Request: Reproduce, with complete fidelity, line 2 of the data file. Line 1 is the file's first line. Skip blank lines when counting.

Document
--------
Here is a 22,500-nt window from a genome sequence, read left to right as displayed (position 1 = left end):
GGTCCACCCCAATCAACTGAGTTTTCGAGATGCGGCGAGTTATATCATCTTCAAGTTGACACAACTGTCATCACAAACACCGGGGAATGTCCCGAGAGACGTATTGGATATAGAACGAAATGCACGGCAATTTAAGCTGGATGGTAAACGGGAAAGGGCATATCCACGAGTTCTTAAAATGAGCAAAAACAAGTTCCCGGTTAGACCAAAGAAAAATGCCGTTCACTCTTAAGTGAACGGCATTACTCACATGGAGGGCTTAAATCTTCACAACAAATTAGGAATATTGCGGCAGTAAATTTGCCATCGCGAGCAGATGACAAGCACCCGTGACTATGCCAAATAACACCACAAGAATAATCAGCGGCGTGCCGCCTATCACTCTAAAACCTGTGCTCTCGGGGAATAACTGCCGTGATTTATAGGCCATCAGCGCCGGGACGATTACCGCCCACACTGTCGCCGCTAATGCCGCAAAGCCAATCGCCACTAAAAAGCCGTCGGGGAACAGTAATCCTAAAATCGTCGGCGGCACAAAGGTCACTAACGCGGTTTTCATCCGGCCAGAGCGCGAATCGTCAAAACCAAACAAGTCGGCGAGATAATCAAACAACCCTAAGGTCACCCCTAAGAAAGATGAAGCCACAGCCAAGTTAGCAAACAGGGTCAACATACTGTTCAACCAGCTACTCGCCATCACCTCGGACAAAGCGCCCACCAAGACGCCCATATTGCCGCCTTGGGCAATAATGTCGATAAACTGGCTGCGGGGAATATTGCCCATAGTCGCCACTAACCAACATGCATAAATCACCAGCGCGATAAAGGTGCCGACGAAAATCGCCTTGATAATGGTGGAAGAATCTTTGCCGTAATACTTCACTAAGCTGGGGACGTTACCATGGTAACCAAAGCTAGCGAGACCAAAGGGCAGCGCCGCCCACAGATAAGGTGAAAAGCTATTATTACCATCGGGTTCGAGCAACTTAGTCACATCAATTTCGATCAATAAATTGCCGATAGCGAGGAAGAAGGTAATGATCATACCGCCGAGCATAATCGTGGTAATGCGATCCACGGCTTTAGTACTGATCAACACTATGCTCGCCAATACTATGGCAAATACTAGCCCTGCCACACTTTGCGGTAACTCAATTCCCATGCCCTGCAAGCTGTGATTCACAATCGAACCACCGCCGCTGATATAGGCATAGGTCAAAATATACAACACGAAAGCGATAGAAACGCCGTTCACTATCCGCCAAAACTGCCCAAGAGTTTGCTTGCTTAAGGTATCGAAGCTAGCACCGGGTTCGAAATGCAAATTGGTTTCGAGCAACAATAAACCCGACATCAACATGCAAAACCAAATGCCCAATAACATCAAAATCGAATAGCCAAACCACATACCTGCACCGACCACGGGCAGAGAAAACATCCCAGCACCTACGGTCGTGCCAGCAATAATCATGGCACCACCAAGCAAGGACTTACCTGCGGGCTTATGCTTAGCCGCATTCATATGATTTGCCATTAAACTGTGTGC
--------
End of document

GGTCCACCCCAATCAACTGAGTTTTCGAGATGCGGCGAGTTATATCATCTTCAAGTTGACACAACTGTCATCACAAACACCGGGGAATGTCCCGAGAGACGTATTGGATATAGAACGAAATGCACGGCAATTTAAGCTGGATGGTAAACGGGAAAGGGCATATCCACGAGTTCTTAAAATGAGCAAAAACAAGTTCCCGGTTAGACCAAAGAAAAATGCCGTTCACTCTTAAGTGAACGGCATTACTCACATGGAGGGCTTAAATCTTCACAACAAATTAGGAATATTGCGGCAGTAAATTTGCCATCGCGAGCAGATGACAAGCACCCGTGACTATGCCAAATAACACCACAAGAATAATCAGCGGCGTGCCGCCTATCACTCTAAAACCTGTGCTCTCGGGGAATAACTGCCGTGATTTATAGGCCATCAGCGCCGGGACGATTACCGCCCACACTGTCGCCGCTAATGCCGCAAAGCCAATCGCCACTAAAAAGCCGTCGGGGAACAGTAATCCTAAAATCGTCGGCGGCACAAAGGTCACTAACGCGGTTTTCATCCGGCCAGAGCGCGAATCGTCAAAACCAAACAAGTCGGCGAGATAATCAAACAACCCTAAGGTCACCCCTAAGAAAGATGAAGCCACAGCCAAGTTAGCAAACAGGGTCAACATACTGTTCAACCAGCTACTCGCCATCACCTCGGACAAAGCGCCCACCAAGACGCCCATATTGCCGCCTTGGGCAATAATGTCGATAAACTGGCTGCGGGGAATATTGCCCATAGTCGCCACTAACCAACATGCATAAATCACCAGCGCGATAAAGGTGCCGACGAAAATCGCCTTGATAATGGTGGAAGAATCTTTGCCGTAATACTTCACTAAGCTGGGGACGTTACCATGGTAACCAAAGCTAGCGAGACCAAAGGGCAGCGCCGCCCACAGATAAGGTGAAAAGCTATTATTACCATCGGGTTCGAGCAACTTAGTCACATCAATTTCGATCAATAAATTGCCGATAGCGAGGAAGAAGGTAATGATCATACCGCCGAGCATAATCGTGGTAATGCGATCCACGGCTTTAGTACTGATCAACACTATGCTCGCCAATACTATGGCAAATACTAGCCCTGCCACACTTTGCGGTAACTCAATTCCCATGCCCTGCAAGCTGTGATTCACAATCGAACCACCGCCGCTGATATAGGCATAGGTCAAAATATACAACACGAAAGCGATAGAAACGCCGTTCACTATCCGCCAAAACTGCCCAAGAGTTTGCTTGCTTAAGGTATCGAAGCTAGCACCGGGTTCGAAATGCAAATTGGTTTCGAGCAACAATAAACCCGACATCAACATGCAAAACCAAATGCCCAATAACATCAAAATCGAATAGCCAAACCACATACCTGCACCGACCACGGGCAGAGAAAACATCCCAGCACCTACGGTCGTGCCAGCAATAATCATGGCACCACCAAGCAAGGACTTACCTGCGGGCTTATGCTTAGCCGCATTCATATGATTTGCCATTAAACTGTGTGC